A#Keem: Besides music, I am also very passionate about the current state of the world, the lack of values and the drastic increase in focus on materialistic and cosmetic things, hence the reason why I fuse music with a positively influential message.

ECCO: What makes you laugh?

A#Keem: Almost anything, both good and bad makes me laugh. I’ll laugh at a funny movie, or at someone telling me I “can’t” make it in the music industry.

ECCO: Name one thing about yourself that most people won’t know

A#Keem: One thing about myself that most people won’t know is that I have accomplished 2 out of the 3 life goals I set for myself many years ago, namely;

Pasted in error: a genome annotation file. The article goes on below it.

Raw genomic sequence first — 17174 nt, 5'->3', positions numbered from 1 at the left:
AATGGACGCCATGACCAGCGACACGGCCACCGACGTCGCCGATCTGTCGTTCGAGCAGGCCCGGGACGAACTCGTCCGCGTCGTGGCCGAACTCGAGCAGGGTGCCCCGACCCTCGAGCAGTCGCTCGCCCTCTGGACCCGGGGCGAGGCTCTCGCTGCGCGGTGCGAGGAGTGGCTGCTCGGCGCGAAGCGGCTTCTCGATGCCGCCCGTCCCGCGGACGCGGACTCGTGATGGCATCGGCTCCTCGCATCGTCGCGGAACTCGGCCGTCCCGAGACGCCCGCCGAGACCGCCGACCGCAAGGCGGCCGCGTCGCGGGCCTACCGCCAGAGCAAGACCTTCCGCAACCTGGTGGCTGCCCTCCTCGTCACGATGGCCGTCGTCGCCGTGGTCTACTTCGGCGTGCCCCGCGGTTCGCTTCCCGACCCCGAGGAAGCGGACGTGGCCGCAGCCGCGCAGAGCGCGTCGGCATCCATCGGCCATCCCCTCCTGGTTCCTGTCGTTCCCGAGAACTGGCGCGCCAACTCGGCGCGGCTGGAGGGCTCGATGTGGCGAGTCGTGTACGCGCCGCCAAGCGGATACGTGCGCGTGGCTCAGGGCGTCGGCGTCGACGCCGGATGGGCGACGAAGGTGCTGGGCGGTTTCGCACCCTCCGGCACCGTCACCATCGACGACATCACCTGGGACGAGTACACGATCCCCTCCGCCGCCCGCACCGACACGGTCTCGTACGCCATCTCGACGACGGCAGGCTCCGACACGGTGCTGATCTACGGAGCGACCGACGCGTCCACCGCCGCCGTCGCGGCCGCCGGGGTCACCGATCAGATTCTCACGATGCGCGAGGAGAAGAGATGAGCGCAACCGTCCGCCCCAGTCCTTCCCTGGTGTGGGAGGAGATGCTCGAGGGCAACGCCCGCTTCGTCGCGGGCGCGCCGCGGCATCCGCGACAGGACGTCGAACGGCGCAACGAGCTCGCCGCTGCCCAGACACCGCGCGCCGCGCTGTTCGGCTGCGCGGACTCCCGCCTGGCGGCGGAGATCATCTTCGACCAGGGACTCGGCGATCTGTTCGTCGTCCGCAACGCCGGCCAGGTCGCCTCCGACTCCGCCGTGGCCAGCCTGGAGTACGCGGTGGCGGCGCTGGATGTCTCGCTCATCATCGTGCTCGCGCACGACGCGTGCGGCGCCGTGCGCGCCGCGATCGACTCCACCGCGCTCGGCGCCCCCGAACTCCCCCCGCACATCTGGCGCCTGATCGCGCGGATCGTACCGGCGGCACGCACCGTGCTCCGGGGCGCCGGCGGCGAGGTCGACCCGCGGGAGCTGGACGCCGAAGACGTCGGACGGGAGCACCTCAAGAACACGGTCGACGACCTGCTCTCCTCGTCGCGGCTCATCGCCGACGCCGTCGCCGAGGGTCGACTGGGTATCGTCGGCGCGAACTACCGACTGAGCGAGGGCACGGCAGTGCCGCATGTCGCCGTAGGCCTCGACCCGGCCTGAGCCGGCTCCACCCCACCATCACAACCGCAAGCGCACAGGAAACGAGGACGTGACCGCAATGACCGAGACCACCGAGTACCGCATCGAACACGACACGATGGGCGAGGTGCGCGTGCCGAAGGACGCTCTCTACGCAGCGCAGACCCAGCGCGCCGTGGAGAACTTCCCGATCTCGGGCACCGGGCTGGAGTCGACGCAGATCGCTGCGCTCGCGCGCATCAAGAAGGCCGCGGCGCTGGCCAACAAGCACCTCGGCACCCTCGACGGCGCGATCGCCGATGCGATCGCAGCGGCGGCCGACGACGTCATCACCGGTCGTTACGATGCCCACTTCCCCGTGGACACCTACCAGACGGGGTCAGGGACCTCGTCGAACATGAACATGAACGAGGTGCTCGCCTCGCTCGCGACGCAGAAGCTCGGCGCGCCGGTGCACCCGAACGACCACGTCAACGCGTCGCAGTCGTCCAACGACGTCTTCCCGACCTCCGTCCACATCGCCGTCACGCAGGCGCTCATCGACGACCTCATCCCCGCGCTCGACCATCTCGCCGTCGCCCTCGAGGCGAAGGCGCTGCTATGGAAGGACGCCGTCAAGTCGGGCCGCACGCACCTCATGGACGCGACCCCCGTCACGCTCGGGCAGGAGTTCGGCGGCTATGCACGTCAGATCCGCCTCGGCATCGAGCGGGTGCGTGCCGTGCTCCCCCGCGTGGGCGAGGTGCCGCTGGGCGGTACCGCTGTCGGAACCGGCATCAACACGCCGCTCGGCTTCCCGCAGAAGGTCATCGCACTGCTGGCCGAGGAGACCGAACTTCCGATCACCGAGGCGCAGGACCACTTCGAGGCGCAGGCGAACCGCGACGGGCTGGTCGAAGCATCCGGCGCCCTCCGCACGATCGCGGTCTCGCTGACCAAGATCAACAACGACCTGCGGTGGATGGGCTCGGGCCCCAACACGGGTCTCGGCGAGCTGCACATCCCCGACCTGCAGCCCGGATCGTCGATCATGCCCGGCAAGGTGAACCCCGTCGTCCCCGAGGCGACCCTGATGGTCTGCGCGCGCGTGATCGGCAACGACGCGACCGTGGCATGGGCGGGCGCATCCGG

1. To work as a bartender
2. To sing in with a live band

 

—Written by Christine “Chrycee” Charlemagne

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IFPI Grants ECCO the Right to Administer Related Rights for International Sound Recording Owners in the OECS

 

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Photo Retrieved www.copyrightsworld.com

“Copyright enables you to make a living off your art,” says Dave Kusek, founder and former CEO of Berklee Online and founder of the New Artist Model online music business course. “When you write or record music you produce more than just a ‘song,’” Kusek expounds.  “You also get exclusive rights and no one else can perform actions protected by your rights unless you give them permission.”